I have been following the work of Dan at nonamestocks.com with great interest over recent months. He focuses his attention on looking at micro/nano caps, OTC, dark and grey stocks in order to fish where there is the least amount of competition and to try and maximize his ROI. This approach seems well reasoned to me and Buffett/Greenblatt/Munger have all suggested individual investors managing relatively small amounts of money should pursue this course in order to uncover the most compelling investment opportunities and minimize their competition.
With this inspiration in mind I have been trawling through the OTC markets on the hunt for potential investment opportunities. I came across PLWN by using the OTC markets screener to try and see if I could find anything of interest. This screener does not have all the ususal price and value metrics that most screeners have so you have to get creative with it. I hit upon the idea of omitting all the OTCQX and OTCQB stocks and all Pinksheets with current information to remove stocks which might show up else where (minimize the competition!). This left me with the Pink sheets with limited or no information and Grey market stocks. In number terms this works out at 9591 stocks to look through! I then decided to use the price function to rank these stocks by price per share to find the highest priced stocks, I figured the highest priced shares would be even more illiquid and even less likely to attract any interest.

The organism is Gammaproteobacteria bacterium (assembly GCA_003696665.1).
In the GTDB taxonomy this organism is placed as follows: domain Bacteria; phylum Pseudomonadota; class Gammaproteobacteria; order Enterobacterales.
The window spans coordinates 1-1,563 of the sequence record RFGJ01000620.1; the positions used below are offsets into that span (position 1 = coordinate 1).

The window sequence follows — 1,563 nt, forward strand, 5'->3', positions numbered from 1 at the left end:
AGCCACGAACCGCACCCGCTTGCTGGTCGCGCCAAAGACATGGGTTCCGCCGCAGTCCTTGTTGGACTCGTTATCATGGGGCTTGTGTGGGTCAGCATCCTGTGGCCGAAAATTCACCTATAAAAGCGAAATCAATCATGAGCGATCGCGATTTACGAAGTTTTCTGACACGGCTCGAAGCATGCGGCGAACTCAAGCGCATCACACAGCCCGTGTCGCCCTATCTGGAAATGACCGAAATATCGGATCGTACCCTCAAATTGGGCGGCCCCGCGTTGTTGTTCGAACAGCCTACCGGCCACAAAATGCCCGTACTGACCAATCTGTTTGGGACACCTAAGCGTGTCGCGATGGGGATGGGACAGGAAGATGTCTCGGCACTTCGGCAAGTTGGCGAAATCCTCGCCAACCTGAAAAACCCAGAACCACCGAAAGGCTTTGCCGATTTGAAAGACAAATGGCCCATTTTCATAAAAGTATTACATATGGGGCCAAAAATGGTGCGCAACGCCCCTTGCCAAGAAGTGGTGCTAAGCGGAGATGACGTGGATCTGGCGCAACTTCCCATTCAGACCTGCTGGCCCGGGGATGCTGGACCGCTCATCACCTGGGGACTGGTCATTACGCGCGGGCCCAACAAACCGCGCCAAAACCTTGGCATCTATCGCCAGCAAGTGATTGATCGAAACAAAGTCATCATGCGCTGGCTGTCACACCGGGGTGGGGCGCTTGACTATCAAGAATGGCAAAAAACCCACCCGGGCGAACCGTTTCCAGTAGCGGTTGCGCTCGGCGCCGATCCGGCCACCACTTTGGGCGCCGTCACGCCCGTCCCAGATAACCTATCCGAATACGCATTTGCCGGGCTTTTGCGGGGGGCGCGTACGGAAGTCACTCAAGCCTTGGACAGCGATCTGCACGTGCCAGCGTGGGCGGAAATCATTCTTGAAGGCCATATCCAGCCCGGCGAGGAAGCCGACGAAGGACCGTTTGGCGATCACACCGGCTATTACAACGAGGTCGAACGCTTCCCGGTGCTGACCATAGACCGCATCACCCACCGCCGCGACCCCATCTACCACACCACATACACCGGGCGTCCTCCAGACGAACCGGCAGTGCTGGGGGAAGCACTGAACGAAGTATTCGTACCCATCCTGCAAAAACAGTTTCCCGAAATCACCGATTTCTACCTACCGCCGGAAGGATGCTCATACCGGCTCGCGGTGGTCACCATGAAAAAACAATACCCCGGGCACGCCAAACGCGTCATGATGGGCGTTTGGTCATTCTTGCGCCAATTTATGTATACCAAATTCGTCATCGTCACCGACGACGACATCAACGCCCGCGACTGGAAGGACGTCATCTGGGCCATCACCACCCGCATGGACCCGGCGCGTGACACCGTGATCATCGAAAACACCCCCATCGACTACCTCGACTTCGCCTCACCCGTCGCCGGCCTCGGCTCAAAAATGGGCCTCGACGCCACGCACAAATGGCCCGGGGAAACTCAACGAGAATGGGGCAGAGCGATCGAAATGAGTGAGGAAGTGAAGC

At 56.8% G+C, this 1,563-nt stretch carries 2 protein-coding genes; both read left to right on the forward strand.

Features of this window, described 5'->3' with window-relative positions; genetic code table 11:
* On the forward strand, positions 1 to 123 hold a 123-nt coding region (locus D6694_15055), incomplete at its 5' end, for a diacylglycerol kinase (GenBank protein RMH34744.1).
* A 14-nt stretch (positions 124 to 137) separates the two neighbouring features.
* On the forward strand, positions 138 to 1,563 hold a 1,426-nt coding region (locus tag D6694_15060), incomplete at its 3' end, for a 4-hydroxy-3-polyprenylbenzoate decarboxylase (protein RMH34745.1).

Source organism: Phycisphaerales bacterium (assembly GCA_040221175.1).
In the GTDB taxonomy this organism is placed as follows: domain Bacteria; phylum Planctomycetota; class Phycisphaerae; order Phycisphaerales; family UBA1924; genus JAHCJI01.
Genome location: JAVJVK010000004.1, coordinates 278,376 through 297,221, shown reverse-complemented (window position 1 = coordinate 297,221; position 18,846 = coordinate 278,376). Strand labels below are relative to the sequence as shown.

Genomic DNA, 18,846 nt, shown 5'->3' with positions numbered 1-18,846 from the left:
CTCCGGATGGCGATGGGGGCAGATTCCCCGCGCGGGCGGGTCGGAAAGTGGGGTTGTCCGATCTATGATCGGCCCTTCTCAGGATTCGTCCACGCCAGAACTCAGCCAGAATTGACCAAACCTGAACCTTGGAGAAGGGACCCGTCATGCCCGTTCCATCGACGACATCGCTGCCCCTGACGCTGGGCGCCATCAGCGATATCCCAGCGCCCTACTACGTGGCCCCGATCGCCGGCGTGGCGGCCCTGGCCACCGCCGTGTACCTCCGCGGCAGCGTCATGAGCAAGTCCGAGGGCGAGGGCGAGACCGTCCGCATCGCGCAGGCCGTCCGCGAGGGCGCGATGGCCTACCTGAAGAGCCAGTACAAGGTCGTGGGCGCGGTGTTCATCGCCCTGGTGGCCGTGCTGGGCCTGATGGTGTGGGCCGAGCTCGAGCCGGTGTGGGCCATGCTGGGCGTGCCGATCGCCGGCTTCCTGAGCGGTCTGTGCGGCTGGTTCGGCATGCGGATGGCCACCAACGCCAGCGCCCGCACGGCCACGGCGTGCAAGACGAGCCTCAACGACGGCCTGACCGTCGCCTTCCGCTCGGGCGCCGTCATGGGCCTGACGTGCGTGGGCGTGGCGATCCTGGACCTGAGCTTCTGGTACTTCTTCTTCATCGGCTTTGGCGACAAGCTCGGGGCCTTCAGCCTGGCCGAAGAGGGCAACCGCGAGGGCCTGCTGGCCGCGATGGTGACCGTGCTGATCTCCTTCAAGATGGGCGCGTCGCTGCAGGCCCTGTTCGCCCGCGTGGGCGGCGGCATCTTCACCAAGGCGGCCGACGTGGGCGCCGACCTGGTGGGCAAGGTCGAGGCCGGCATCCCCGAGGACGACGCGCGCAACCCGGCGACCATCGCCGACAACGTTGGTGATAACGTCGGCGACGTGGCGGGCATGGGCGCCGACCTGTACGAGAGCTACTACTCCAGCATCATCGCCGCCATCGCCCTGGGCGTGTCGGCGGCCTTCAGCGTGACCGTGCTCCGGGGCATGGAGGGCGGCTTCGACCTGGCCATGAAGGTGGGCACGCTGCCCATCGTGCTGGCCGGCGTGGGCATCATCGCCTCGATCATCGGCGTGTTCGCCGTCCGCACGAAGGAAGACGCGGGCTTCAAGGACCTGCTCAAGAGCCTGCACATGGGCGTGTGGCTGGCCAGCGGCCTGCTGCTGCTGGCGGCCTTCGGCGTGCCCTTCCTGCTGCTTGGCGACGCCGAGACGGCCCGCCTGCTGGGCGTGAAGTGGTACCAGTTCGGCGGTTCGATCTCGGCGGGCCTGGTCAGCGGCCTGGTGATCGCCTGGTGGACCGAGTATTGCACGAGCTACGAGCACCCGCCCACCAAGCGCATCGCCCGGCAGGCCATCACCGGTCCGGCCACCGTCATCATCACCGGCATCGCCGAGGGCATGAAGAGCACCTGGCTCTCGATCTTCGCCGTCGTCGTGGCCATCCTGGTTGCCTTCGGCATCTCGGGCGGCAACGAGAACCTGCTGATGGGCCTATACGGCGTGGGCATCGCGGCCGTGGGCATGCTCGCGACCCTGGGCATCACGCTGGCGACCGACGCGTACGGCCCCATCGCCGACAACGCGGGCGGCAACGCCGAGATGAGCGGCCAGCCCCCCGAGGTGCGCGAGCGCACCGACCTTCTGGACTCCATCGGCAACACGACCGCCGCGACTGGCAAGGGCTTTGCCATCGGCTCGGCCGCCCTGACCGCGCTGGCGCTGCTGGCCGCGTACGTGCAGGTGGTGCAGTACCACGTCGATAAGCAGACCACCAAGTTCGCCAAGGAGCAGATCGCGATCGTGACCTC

Whilst scrolling through the list I was looking out for a few things, dividend yields, boring names (As Peter Lynch suggests) and volume traded. On page 6 Pinelawn Cemetery (PLWN) caught my eye.
As the old saying goes 'There are only two things certain in life, death and taxes'. At this point I had two thoughts, a) people keep dying no matter what the economy does and b) people are probably pretty adverse to owning shares in the cemetery business. The next thing I noticed was that the stock was listed as having an 8.97% dividend yield, Okay now I'm interested!